An article on the Financial Times website has asked readers to ask “What is the deal” between the EU and Turkey over the detention of an Australian businessman and the deportation of his family to Turkey.
The article quotes Turkish officials saying that the detention, which was announced on Monday, was done because of the US sanctions on Ankara and “in the interest of the Turkish people”.
“The US and Turkey have no good relations,” said one of the officials.
“The Turkish people will never accept this decision.”
Mr Karakaya is a US citizen and the son of Turkish citizens.
His parents and brother were detained and deported in January from Turkey after Mr Karas said they failed to pay taxes.
He has been held in the northern town of Van, near the border with Syria, since his arrest.
“I have a daughter who is 5 years old.
My mother has two daughters, and I am in need of a father,” he said in an interview with Australian broadcaster ABC News.
“And this is something that’s happened to me, to be held in Van and to be deported.”
Mr Trump’s decision has prompted calls from European politicians and human rights groups for an apology from the US administration.
We have nothing against the US,” said French MP and Human Rights Watch director, Nils Muiznieks, who described the detention as “completely disproportionate”.
“It is absolutely shocking.
Mr Muizieks said he believed Mr Trump should explain the circumstances surrounding the detention and to apologise for what he described as the “shameful treatment” of Mr Karayas. “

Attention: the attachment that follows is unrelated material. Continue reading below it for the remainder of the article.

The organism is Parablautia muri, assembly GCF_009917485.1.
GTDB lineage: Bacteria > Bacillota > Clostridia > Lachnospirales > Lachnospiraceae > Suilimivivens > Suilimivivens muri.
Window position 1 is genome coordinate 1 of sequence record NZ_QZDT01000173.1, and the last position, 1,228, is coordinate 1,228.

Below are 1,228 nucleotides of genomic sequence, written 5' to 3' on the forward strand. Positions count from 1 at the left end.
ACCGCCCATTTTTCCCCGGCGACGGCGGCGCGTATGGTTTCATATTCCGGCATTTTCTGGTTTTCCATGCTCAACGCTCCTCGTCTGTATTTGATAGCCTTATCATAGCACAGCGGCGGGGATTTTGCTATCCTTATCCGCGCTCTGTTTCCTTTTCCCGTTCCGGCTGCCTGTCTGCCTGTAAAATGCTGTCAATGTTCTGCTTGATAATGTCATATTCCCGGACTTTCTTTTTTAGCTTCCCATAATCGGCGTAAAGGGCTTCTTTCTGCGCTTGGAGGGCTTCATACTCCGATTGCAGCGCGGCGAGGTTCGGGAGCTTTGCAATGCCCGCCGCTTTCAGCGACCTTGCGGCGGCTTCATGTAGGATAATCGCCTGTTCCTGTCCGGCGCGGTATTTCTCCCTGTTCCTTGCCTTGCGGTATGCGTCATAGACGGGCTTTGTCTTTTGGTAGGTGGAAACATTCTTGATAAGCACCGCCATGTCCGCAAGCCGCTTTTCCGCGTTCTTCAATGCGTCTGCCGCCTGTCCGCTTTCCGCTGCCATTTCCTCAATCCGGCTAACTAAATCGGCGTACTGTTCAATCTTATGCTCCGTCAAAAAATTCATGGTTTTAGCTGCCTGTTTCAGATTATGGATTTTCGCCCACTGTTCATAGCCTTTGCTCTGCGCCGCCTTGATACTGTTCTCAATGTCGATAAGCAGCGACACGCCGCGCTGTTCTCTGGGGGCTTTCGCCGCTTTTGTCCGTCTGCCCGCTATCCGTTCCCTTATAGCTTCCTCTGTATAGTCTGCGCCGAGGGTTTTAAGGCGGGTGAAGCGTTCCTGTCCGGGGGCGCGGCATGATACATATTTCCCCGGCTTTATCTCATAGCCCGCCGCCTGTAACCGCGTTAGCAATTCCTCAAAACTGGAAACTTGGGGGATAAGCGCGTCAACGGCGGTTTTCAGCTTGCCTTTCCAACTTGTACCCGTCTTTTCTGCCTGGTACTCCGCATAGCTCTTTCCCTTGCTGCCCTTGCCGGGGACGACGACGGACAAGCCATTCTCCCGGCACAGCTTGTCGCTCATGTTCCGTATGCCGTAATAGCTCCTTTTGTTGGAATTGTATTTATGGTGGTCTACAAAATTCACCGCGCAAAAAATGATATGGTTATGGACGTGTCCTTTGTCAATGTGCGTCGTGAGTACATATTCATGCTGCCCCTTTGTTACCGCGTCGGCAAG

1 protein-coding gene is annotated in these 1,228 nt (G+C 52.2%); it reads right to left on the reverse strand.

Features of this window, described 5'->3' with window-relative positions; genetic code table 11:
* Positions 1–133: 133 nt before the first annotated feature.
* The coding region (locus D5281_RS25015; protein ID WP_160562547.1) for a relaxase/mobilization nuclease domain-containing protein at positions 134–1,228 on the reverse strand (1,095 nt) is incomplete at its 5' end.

This is an outrageous abuse of power and I would ask the US government to explain itself.”
Mr Muizieks said he believed Mr Trump should explain the circumstances surrounding the detention and to apologise for what he described as the “shameful treatment” of Mr Karayas.
“We have nothing to do with the US and we can never have any relations with them,” he added.
The European Parliament also expressed concern over the timing of the decision and urged the US to release Mr Karays family.
Mr Karaya is accused of being a member of a banned Turkish military faction, Fethullah Gulen’s movement.
The organisation, which has ties to the Kurdistan Workers Party (PKK), which has waged a decades-long insurgency against the Turkish state, has been accused of planning attacks against Turkey and the US.
Mr Gulen denies the allegations.
The arrest and deportation has sparked protests in Turkey, and international concern.
In response, the Turkish government has called for an investigation into Mr Kara and his family’s fate.
Mr Erdogan has said Mr Karo’s arrest is in the interests of the national security.
“It was a mistake to have the arrest of Mr Mr Karan as a pretext to deport the family,” the Turkish prime minister said.
“Mr Karo has been arrested for some time, so he is not a threat to our national security and national security is not in the interest [of] Turkey.”
Mr Erdogan also said he would “stop” any US extradition request if the family were to return to Turkey and face charges.